Malaysians can hold violence-free gatherings if they are not provoked, says a PAS leader.
ALOR SETAR: The massive crowd which gathered at the PAS “hijau” (green) rally here last night demonstrates that Malaysians can gather peacefully in large numbers if they are not provoked by certain quarters, says a party leader.
News reports indicated anywhere between 50,000 and 150,000 descended onto the tiny capital of the “Rice Bowl State” to attend the mammoth “hijau” rally, which is believed to be the last major party gathering ahead of the impending general election.
The crowd invasion sparked angry responses from Barisan Nasional, with Kedah Gerakan Youth head Tan Keng Liang posting several tweets on his micro-blogging account to complain about the huge traffic congestion, made worst since it was the school holidays.
The congestion stretched up to the Penang Bridge and several of PAS supporters on the island cancelled their trip to the rally at the Darul Aman Stadium here.
Former PAS secretary-general Kamaruddin Jaafar said the large crowd, who assembled peacefully, shows that Malaysians can enjoy huge rallies without resorting to violence.
It also reflects PAS’ style and organising ability to hold a large crowd together, he said.
In a veiled rebuttal of claims that Pakatan Rakyat had hijacked the Bersih 3.0 rally two months ago and caused it to turn violent, Kamaruddin said the hijau rally shows that PAS cherishes peaceful gatherings.
He also dismissed the allegation that the party’s security division – Unit Amal – was involved in the alleged violent conduct during Bersih 3.0.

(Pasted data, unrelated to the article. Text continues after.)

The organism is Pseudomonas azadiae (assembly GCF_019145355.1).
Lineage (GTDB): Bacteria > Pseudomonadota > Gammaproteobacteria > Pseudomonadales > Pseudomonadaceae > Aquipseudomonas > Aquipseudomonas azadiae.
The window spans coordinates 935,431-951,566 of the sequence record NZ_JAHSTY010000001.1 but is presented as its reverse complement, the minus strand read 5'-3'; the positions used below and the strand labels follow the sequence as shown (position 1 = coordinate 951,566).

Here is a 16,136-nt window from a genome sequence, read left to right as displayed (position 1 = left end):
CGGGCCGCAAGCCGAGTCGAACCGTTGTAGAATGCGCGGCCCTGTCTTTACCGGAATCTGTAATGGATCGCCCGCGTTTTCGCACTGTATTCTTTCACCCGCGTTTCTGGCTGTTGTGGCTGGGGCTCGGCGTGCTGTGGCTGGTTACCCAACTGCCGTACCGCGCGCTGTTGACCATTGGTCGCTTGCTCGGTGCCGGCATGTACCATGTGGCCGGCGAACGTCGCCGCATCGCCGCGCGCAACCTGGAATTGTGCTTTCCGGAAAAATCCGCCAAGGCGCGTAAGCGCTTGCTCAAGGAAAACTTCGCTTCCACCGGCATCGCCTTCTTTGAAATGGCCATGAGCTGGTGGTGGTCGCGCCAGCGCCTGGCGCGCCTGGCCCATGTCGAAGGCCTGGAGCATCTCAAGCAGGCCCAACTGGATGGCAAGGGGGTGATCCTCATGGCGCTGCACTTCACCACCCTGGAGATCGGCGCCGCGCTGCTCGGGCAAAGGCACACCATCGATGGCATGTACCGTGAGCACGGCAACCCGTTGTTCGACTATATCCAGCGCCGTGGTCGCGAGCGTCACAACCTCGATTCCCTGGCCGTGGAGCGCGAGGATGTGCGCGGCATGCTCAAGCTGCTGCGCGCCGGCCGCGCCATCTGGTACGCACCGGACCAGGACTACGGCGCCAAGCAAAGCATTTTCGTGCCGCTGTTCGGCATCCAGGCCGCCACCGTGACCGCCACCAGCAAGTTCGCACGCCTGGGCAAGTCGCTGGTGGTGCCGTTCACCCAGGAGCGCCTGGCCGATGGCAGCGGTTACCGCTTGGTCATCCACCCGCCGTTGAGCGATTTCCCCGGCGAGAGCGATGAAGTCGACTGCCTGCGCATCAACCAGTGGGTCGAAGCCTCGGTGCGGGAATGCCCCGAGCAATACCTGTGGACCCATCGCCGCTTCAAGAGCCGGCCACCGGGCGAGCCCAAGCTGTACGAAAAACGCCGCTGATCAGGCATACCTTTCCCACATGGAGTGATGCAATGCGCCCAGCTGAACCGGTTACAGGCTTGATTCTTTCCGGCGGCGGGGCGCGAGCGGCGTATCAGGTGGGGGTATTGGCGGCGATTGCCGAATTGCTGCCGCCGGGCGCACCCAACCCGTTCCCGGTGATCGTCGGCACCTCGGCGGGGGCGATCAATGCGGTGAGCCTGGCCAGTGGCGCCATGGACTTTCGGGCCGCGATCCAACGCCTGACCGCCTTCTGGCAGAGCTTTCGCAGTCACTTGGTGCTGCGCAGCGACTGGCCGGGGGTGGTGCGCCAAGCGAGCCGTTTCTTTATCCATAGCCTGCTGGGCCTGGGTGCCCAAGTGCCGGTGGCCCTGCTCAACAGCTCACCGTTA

“Their role is to maintain crowd order and to ensure the safety of the people. What happened on that fateful day [April 28] was that some protesters could have been provoked.
“If it is proven that Unit Amal members were involved, it is likely to be only a handful. We are a disciplined party,” he said.
Kamaruddin described the “hijau” programme and rally as a success and that it had met the party’s objective in raising morale ahead of a most decisive election in the country’s history.
Earlier, PAS president Abdul Hadi Awang told the delegates at the state PAS complex in Kota Sarang Semut that the party must defend all of the seats it won in the last election.
This would hold the party in good stead to deal with the political impact after the electoral outcome of the next election, he said.
He also dismissed the proposed “muzakarah” (goodwill talks) between Umno and his party as just a political tactic used by the former.
Abdul Hadi said that Umno is mooting such a proposal because it wants to distract people from the fact that its support has eroded tremendously since 2004.
“What a better way to distract an enemy than with a peace offering?”
Abdul Hadi, however, agreed that PAS would continue to hold dialogues with Islamic-based NGOs, but not with political parties.
He also remained steadfast over PAS commitment to Pakatan Rakyat, saying the informal alliance of three opposition parties have agreed in principle that their prime minister would be a Malay-Muslim.
Meanwhile, PAS Supporters Club Congress chairman Hu Phang Chaw disclosed that the movement would be allocated four state and one parliamentary seats to contest in the next election.
This clearly shows that PAS does advocate a multi-racial concept, Hu said.